Fast Company South Africa
We are in an age where multitasking and thinking on our feet are the norm. We really do not have much time to reflect, self-congratulate and compliment, or even bask in past glories. If 2014 was an important year, then 2015 should be even more significant.
When I first came across the term ‘Generation Flux’, I was both excited and curious. After delving deeper and doing some research, many things in modern business made sense.
Generation Flux is a term that was coined by Fast Company US editor and managing director, Robert Safian. He explains that the dizzying velocity of change in the modern economy has made chaos the defining feature of business.
He argues that new companies and industries now rise and fall faster than ever. Accepted models for success are proving vulnerable, and pressure is building on giants such as GE and Nokia, as their historic advantages of scale and efficiency run up against the benefits of agility and quick course corrections. Meanwhile, the bonds between employer and employee, and between brands and their customers, are more tenuous than ever.
The term ‘Generation Flux’ describes the people who will thrive best in this environment. It is a psychographic, not a demographic. In other words, it is not limited to age but rather particular characteristics that will enable certain individuals to thrive. GenFlux characteristics include an embrace of adaptability and flexibility; an openness to learning from any individual or environment, and a decisiveness tempered by the knowledge that business life today can shift radically. In essence, nothing is cast in stone.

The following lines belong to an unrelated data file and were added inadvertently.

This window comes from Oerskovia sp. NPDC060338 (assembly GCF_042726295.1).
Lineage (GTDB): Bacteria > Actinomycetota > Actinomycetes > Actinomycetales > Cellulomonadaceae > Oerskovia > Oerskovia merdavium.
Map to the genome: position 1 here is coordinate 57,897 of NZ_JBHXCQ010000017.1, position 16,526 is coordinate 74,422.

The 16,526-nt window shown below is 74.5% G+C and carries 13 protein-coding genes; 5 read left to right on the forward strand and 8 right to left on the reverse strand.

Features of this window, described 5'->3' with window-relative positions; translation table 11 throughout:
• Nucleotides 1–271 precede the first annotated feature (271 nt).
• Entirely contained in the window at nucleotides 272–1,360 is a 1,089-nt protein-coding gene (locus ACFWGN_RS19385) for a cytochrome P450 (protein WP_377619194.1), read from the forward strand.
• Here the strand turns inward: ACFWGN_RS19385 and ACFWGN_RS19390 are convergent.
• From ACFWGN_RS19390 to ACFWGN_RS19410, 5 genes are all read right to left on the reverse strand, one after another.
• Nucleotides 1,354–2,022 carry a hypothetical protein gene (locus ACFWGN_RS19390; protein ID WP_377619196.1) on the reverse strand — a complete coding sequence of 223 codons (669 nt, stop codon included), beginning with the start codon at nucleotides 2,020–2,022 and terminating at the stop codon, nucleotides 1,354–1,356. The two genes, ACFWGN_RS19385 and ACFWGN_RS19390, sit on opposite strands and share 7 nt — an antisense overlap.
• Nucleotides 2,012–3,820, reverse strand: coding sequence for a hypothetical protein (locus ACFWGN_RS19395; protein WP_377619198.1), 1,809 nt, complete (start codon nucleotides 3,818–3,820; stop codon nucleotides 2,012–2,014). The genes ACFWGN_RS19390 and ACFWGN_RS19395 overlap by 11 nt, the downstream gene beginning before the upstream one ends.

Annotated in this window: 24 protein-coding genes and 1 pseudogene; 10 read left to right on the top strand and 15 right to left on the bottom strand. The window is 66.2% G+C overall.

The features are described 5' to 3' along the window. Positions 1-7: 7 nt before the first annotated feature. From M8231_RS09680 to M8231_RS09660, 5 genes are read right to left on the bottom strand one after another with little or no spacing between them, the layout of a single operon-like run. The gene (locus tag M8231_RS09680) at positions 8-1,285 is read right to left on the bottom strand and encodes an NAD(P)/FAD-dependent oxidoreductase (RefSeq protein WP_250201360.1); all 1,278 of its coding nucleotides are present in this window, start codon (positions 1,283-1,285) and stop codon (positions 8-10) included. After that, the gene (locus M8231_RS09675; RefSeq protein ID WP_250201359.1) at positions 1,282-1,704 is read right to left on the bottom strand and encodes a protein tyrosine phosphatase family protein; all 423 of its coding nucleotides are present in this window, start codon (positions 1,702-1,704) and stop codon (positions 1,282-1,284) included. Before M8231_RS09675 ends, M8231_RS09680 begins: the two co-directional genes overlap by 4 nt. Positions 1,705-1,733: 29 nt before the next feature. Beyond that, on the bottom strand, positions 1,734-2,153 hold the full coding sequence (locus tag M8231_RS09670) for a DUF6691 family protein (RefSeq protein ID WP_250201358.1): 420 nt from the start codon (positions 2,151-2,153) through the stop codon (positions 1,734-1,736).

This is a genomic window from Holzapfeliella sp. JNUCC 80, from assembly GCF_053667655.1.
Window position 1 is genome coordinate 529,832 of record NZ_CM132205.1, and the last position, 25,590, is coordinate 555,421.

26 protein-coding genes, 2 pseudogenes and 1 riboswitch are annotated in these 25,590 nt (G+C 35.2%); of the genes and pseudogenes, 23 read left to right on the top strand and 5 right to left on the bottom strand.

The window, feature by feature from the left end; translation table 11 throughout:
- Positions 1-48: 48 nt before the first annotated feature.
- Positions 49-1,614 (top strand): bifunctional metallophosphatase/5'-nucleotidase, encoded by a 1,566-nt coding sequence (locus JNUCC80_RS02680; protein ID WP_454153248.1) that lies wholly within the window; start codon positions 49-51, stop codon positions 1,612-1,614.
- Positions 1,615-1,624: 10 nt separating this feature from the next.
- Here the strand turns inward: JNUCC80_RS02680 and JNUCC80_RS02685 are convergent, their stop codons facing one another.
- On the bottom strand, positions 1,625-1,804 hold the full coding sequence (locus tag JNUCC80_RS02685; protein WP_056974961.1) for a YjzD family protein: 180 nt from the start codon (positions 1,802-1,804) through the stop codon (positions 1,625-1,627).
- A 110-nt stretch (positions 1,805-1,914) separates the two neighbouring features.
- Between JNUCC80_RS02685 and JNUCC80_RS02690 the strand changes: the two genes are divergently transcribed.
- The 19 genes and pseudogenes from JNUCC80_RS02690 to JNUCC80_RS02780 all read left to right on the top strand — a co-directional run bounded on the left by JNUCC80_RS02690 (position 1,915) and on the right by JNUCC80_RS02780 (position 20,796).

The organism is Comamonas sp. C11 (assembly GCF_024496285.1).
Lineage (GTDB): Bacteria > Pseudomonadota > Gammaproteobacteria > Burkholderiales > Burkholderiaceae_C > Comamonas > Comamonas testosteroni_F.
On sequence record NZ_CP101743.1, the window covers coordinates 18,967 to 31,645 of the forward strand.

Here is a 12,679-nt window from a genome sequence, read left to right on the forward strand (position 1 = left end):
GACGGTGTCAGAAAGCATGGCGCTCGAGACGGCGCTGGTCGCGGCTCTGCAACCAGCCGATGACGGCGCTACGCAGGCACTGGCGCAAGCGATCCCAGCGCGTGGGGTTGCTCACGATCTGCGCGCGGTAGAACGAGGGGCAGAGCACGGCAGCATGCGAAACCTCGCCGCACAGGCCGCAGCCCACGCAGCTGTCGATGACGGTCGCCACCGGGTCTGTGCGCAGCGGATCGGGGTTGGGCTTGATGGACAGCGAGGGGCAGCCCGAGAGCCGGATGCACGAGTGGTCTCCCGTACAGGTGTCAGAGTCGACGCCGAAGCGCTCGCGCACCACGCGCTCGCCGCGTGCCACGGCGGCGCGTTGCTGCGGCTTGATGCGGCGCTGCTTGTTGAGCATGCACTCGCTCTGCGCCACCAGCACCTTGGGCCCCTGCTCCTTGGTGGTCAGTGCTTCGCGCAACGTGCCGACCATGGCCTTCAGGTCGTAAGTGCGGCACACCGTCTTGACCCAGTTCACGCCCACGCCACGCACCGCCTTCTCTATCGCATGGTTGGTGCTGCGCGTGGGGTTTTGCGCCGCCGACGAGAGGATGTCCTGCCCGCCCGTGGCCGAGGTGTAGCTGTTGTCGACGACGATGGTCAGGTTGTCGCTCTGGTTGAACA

GenFlux is not only limited to business owners but also to employees. You can be a Generation Flux employee at any age as long as you tailor your lifestyle to the new way of doing things in order to thrive.
A mindset that embraces instability, tolerates recalibrating careers, while moving away from assumptions and works smart is key.
Our first issue for the year will try to give you an overview of how to achieve this. There are various fascinating narratives: from a local 13-year-old computer whiz-kid, a South African artist who has earned global recognition, to an international multi-award winning actor.
The highlight is the South African exclusive we have on Apple co-founder, Steve Wozniak. For the first time ever, he reveals some fascinating details on the founding of the company and his relationship with Steve Jobs.
Enjoy it, soak it in, question it—but above all, apply what you learn. I personally hope 2015 will be one of progress and breaking new ground.